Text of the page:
Middle Eastern hipsters now have a one-stop shop for all things bohemian-chic.
Philadelphia-based Urban Outfitters has expanded to Israel, opening its first brick-and-mortar store in Ashdod, which is about 25 miles south of Tel Aviv.
The apparel retail chain agreed to a 10-year franchise deal with Fox-Wizel Ltd., according to the Israeli digital business daily Globes. Fox-Wizel sells other chain brands and is expected to also sell Free People and Anthropologie merchandise — which are all under the parent company URBN — in a virtual shopping mall called Terminal X in the coming months.
Fox-Wizel’s apparel acquisitions include products under the Fox, Fox Home, American Eagle, Aerie, Mango, Charles & Keith and The Children’s Place brands.
The Urban Outfitters store was originally set to open in Tel Aviv, but franchisers opted for Ashdod’s Big Fashion Mall.
Three more 600- to 1,100-square-meter Urban Outfitters are scheduled to open this year: Mamilla Mall in Jerusalem, Ir Yamim Mall in Netanya, and Dizengoff Center in Tel Aviv, which will become the brand’s main store in Israel.
The agreement costs an estimated 40 million NIS (about $11.3 million) in its first four years.
Elissa Bloom, executive director of the Philadelphia Fashion Incubator, noted Urban Outfitters has a specific way of merchandising, and its millennial consumers reflect that, too.
“They really create that whole lifestyle experience [for] the urban customer in stores,” she said, and “it’s going to be very welcomed in Israel.”
Urban Outfitters’ style emcompasses a wide range of prints and curated trendy looks, ranging from hipster street style to comfy casual to boho chic, and yet it all meshes together as one collective, cohesive brand — and that’s just the clothing.
Urban Outfitters also sells home decor, bedding, furniture, books, records, music tech, electronics, party games, beauty accessories — the list goes on.
“Israelis love comfort,” she added. “The aesthetic and the overall merchandising assortment is very much synergistic with Israelis and what their lifestyle is about.”
Bloom just hopes the franchise will carry some Israeli designers in the stores to highlight the locale.
“The assortments and the gifting and the way that they really position themselves from a pricing standpoint,” she continued, showcases the 24/7 lifestyle of the customer. “Israelis are very savvy, especially the millennials.”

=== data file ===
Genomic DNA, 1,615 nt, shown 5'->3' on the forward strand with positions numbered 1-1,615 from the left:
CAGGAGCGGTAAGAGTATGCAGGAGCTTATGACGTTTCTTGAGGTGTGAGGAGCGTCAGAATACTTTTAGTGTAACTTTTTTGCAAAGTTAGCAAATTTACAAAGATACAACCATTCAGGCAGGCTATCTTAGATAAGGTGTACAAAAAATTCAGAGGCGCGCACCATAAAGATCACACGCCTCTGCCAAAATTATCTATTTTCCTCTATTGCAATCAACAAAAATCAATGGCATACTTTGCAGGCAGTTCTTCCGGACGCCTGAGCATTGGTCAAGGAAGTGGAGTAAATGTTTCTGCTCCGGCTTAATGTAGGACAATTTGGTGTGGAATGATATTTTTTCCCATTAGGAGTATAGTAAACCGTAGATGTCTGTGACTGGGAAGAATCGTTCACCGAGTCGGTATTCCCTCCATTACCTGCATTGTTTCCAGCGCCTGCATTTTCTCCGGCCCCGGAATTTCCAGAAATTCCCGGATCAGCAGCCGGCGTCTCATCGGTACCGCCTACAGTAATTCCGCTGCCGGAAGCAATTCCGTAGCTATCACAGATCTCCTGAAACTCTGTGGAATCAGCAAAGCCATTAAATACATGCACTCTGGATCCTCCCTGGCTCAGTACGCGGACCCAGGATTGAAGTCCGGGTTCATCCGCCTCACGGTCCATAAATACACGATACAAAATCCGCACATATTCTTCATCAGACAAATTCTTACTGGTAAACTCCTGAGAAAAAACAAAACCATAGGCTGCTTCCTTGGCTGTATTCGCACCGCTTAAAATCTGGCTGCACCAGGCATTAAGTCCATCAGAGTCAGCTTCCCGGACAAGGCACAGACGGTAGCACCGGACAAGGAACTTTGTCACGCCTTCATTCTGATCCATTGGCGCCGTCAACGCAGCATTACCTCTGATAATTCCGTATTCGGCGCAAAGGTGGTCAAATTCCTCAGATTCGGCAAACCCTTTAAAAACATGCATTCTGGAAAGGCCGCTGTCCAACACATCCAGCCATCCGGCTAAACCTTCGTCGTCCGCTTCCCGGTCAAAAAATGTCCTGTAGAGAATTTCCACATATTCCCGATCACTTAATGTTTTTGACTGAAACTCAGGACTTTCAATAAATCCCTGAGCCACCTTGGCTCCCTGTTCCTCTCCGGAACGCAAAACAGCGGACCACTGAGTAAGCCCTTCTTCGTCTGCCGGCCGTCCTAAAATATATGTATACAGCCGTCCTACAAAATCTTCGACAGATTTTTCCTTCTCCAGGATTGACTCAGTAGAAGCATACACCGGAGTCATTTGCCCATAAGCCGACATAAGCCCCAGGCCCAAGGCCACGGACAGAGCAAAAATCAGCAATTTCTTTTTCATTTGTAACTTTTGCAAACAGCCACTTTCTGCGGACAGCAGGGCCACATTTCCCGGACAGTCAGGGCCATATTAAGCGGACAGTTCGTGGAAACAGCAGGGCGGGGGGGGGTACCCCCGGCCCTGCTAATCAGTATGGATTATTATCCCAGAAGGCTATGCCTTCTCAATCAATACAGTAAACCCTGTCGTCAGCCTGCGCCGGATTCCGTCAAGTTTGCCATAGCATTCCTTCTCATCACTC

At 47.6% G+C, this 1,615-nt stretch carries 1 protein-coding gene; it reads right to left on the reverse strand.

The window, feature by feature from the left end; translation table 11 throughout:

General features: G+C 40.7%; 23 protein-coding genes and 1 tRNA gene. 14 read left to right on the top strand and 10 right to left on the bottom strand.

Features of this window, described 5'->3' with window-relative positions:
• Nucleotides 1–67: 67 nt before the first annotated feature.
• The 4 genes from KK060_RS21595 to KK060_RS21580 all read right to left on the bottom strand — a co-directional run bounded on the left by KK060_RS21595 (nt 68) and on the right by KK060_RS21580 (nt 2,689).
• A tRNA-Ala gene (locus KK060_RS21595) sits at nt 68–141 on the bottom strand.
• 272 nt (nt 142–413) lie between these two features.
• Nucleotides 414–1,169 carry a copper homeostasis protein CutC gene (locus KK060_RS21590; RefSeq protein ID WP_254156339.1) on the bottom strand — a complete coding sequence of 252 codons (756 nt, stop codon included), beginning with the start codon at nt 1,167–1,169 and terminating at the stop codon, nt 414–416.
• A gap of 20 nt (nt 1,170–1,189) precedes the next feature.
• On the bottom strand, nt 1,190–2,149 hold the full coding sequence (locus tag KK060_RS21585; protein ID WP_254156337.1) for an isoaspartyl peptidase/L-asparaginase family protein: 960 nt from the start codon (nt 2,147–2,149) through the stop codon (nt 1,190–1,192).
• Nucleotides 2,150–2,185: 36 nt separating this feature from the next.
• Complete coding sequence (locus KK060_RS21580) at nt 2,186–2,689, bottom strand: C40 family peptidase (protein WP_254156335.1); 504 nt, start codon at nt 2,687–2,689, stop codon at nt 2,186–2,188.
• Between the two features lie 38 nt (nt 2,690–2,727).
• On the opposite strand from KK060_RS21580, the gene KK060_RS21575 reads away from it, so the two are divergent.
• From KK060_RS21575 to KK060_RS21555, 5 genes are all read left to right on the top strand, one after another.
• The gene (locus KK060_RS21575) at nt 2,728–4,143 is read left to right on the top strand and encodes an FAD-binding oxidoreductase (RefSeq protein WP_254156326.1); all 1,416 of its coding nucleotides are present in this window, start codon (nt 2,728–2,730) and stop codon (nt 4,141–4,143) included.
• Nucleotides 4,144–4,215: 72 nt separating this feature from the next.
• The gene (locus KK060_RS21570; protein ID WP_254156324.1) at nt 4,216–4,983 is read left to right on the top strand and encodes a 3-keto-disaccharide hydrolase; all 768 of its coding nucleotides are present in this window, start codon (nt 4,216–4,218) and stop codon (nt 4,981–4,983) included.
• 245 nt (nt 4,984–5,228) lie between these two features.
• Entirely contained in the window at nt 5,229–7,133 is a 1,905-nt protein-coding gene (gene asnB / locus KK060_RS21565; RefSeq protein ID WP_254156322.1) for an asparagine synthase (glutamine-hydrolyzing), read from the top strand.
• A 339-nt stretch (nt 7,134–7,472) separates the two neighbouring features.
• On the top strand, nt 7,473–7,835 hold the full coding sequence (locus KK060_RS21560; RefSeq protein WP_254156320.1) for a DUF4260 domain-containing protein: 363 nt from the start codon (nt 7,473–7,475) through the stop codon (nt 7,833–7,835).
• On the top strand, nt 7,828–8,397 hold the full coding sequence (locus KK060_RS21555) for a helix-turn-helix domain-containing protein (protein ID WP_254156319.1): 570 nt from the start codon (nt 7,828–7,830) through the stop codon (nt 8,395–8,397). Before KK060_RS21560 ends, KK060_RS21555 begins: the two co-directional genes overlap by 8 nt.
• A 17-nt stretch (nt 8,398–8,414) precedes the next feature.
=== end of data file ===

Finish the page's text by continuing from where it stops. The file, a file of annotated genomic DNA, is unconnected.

Overall, Bloom said having a presence is Israel will resonate with the young people who live there.
“They must have a huge following and customer base online” to open in Israel, she stated. “It’s an exciting opportunity for Urban to be able to showcase and have the actual pieces that the customer can try on and get a better sense of what the brand is about.”
Founded in 1970 in a small space across the street from the University of Pennsylvania, Urban Outfitters and its sister brands operate chains in the United States, Canada and Europe, with more than 500 combined stores across the globe. The company totaled $3.5 billion in revenue last year.
Last week, however, URBN’s stock decreased 1.43 percent in pre-market trading after the retailer announced the departure of Urban Outfitters president and Anthropologie CEO David McCreight. McCreight will leave his position at Anthropologie April 27 and be replaced by Anthropologie group Presidents Hillary Super and Andrew Carnie.
But the dip should adjust quickly. Urban Outfitters’ shares soared 23 percent in 2017, and continued a relatively strong momentum into 2018, Investopedia reported. Net sales increased 8, 5 and 2 percent at Free People, Anthropologie and Urban Outfitters, respectively.
The URBN headquarters in Philadelphia did not respond to the Jewish Exponent’s interview request by time of publication.
Launching a new store in a new country contrasts shoppers’ attraction to online shopping. But Vered Nohi, executive director of the Philadelphia-Israel Chamber of Commerce, said nothing compares to the experience of going to a store in person and picking out items by hand.
As such, she believes the chain is a fantastic move.
“Israelis have a high sense of fashion and they like to buy quality products, and definitely Urban has very diverse, beautiful product lines to share,” she said. “It will be a great opportunity to grow both economies,” which will create more jobs, more revenue and the like for Israel and Pennsylvania.
Pennsylvania has a rich history of high-quality textiles, Nohi added, and the local shift toward smart fabrics — textiles that include or embed digital components — parallels the direction of Israel’s fashion sector.
In addition, Nohi said Urban Outfitters has the chance to leverage with local Israeli high tech or fashion tech; “technologies for increasing the
marketing and profitability of fashion companies.”
“Because so much of marketing is done now online, there are various technologies to increase the interest of the buyer in products and imagine how the items will fit their home or their wardrobe, et cetera,” she explained. “There are many companies in Israel where that’s what they do.”
Israelis often travel far and wide, too, Nohi noted, so they’re exposed to more brands like those under the URBN umbrella. “They like to consume international brands.”
She said the brand will soar in Israel because Urban Outfitters offers an eclectic shopping experience in the way it promotes its products.
“The whole idea is that expanding to new markets could increase the revenue for the local company and yet also create jobs in both — in Israel and here — and that’s what’s wonderful.
“And people and their homes will look prettier,” she laughed.
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